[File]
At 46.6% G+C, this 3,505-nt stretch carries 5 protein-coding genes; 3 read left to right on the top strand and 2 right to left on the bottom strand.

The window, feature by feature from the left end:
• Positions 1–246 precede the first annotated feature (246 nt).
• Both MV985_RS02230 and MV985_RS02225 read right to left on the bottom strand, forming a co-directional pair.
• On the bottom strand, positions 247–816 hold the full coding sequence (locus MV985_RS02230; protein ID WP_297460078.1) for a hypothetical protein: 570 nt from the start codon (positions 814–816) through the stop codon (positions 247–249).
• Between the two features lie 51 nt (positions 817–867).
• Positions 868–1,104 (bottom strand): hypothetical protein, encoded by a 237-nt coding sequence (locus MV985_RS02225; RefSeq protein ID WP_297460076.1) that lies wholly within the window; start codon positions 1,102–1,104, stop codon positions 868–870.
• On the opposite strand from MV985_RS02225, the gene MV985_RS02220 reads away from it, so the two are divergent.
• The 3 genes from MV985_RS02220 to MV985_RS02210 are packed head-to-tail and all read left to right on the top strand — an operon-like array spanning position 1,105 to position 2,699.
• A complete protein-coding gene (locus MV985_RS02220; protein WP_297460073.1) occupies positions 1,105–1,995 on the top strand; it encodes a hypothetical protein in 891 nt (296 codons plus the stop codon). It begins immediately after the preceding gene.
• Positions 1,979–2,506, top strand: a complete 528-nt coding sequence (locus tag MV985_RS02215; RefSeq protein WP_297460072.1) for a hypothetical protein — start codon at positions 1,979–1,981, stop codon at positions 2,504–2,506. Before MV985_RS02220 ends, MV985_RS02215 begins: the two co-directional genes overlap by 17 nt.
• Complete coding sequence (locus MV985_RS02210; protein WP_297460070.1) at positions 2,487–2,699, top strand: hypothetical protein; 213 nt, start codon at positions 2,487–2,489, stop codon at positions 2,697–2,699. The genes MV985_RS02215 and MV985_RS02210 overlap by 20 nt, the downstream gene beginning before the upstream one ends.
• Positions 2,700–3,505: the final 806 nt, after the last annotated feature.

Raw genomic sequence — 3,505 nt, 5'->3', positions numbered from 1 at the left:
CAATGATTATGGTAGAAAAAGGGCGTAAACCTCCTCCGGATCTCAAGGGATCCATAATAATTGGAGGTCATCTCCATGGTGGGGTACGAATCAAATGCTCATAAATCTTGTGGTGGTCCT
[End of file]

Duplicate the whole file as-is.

At 46.6% G+C, this 3,505-nt stretch carries 5 protein-coding genes; 3 read left to right on the top strand and 2 right to left on the bottom strand.

The window, feature by feature from the left end:
• Positions 1–246 precede the first annotated feature (246 nt).
• Both MV985_RS02230 and MV985_RS02225 read right to left on the bottom strand, forming a co-directional pair.
• On the bottom strand, positions 247–816 hold the full coding sequence (locus MV985_RS02230; protein ID WP_297460078.1) for a hypothetical protein: 570 nt from the start codon (positions 814–816) through the stop codon (positions 247–249).
• Between the two features lie 51 nt (positions 817–867).
• Positions 868–1,104 (bottom strand): hypothetical protein, encoded by a 237-nt coding sequence (locus MV985_RS02225; RefSeq protein ID WP_297460076.1) that lies wholly within the window; start codon positions 1,102–1,104, stop codon positions 868–870.
• On the opposite strand from MV985_RS02225, the gene MV985_RS02220 reads away from it, so the two are divergent.
• The 3 genes from MV985_RS02220 to MV985_RS02210 are packed head-to-tail and all read left to right on the top strand — an operon-like array spanning position 1,105 to position 2,699.
• A complete protein-coding gene (locus MV985_RS02220; protein WP_297460073.1) occupies positions 1,105–1,995 on the top strand; it encodes a hypothetical protein in 891 nt (296 codons plus the stop codon). It begins immediately after the preceding gene.
• Positions 1,979–2,506, top strand: a complete 528-nt coding sequence (locus tag MV985_RS02215; RefSeq protein WP_297460072.1) for a hypothetical protein — start codon at positions 1,979–1,981, stop codon at positions 2,504–2,506. Before MV985_RS02220 ends, MV985_RS02215 begins: the two co-directional genes overlap by 17 nt.
• Complete coding sequence (locus MV985_RS02210; protein WP_297460070.1) at positions 2,487–2,699, top strand: hypothetical protein; 213 nt, start codon at positions 2,487–2,489, stop codon at positions 2,697–2,699. The genes MV985_RS02215 and MV985_RS02210 overlap by 20 nt, the downstream gene beginning before the upstream one ends.
• Positions 2,700–3,505: the final 806 nt, after the last annotated feature.

Raw genomic sequence — 3,505 nt, 5'->3', positions numbered from 1 at the left:
CAATGATTATGGTAGAAAAAGGGCGTAAACCTCCTCCGGATCTCAAGGGATCCATAATAATTGGAGGTCATCTCCATGGTGGGGTACGAATCAAATGCTCATAAATCTTGTGGTGGTCCT